Luckily there was only the one patient so no one else would stare at the poor boy.  They had certainly caused a stir when they came in, the gangling youth draped half over his mother’s shoulder, one leg dragging uselessly.  The boy had been scarlet, muttering at his mother to, “Leave it, just leave it!”  Now he was lying face down, his head propped on crossed arms, with a truly mutinous look on his face.  His mother was sitting in the chair by the head of the bed.  She was a striking woman with dark, piercing eyes and the same stubborn set to the shoulders as her son.  They had evidently just broken off a blazing row.  As Carnaghan and the nurse entered, the woman leapt to her feet and grabbed the Mediwizard’s arm.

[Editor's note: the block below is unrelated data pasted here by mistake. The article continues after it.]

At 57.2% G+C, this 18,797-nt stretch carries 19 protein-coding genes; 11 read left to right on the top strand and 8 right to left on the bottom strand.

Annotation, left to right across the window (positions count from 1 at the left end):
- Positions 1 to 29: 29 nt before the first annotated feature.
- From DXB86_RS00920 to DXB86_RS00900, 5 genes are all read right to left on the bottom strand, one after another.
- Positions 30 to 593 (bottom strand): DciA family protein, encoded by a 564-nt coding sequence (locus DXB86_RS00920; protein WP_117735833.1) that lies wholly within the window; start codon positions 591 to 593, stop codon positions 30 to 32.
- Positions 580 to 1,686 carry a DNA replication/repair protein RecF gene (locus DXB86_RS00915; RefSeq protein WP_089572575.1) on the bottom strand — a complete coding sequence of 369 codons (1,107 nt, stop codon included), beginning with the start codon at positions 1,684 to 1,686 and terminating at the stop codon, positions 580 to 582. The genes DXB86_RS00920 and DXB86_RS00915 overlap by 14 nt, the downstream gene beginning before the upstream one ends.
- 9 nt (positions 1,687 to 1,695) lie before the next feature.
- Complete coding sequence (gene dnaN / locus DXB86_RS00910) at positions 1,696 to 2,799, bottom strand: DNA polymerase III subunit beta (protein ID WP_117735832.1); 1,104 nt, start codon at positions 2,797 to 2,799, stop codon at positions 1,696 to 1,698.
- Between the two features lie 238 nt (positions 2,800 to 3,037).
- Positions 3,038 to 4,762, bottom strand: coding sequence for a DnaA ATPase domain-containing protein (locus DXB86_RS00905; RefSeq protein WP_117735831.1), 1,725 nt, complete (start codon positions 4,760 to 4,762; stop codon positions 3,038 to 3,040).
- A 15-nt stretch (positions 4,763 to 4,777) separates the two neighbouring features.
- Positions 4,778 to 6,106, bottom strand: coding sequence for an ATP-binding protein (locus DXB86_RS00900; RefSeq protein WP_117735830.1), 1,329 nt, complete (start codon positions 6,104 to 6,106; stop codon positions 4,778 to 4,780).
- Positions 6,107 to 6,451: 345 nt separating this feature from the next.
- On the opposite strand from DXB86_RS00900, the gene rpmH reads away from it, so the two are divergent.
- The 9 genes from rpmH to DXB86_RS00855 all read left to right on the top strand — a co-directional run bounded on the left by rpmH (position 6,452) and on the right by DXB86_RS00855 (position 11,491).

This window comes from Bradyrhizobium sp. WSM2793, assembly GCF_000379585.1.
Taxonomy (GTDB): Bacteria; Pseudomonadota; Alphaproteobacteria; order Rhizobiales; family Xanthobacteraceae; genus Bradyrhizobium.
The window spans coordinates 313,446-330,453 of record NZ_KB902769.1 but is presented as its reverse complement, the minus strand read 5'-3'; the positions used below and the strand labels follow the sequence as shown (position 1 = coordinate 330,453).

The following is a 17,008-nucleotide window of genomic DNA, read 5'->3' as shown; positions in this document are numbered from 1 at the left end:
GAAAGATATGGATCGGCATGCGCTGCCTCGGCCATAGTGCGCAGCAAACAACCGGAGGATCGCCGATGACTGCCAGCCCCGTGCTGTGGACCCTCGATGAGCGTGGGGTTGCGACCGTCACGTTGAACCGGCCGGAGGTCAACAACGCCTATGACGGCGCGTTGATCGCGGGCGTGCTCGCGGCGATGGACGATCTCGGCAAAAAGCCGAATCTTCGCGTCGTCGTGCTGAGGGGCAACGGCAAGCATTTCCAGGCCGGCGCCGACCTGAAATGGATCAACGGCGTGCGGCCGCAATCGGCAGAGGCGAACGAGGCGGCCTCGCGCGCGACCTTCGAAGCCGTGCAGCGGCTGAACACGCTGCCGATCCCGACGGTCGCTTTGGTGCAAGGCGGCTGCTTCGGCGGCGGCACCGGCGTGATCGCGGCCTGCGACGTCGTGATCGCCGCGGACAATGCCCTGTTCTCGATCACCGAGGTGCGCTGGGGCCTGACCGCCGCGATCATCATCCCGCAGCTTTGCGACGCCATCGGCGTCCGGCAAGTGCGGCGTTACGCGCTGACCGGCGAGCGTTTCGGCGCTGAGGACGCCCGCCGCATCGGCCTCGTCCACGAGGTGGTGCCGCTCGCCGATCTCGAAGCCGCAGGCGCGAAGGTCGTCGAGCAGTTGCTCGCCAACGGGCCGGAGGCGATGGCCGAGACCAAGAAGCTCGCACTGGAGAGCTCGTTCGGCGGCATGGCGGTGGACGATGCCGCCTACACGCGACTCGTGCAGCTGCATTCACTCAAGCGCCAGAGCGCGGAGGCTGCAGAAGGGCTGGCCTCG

“He is going to be all right, isn’t he?  I mean, he’s such a handsome boy, and so gifted on a broomstick.  I wouldn’t want him to lose all of that through one moment of foolishness.”  Her anxious tone changed as she cast a scathing look at the boy on the bed.  “Although that would certainly teach him to insist on wearing those stupid clothes!”

“Mother!” the boy muttered into his arms, and Carnaghan could see the flush across the back of his neck.  He decided that it was time to separate the pair.

“Madam, if you would come with me, we can discuss your son’s case.  Perhaps you would care for some iced pumpkin juice?”  As the woman began to protest, he headed her off with, “Don’t worry, my assistant can keep an eye on your son.”  He took her by the arm and steered her from the room.

Glowing with pleasure at being described as Professor Carnaghan’s assistant, the young nurse made her way to the vacated chair and sat down.

“I suppose you’re going to scold me, too,” said the boy.  “Well you can forget it.  I’ve heard it all from my mother, and the nurse on reception, and that doctor, and some strange man in the corridor who had a flowerpot attached to his head, for Merlin’s sake, so…”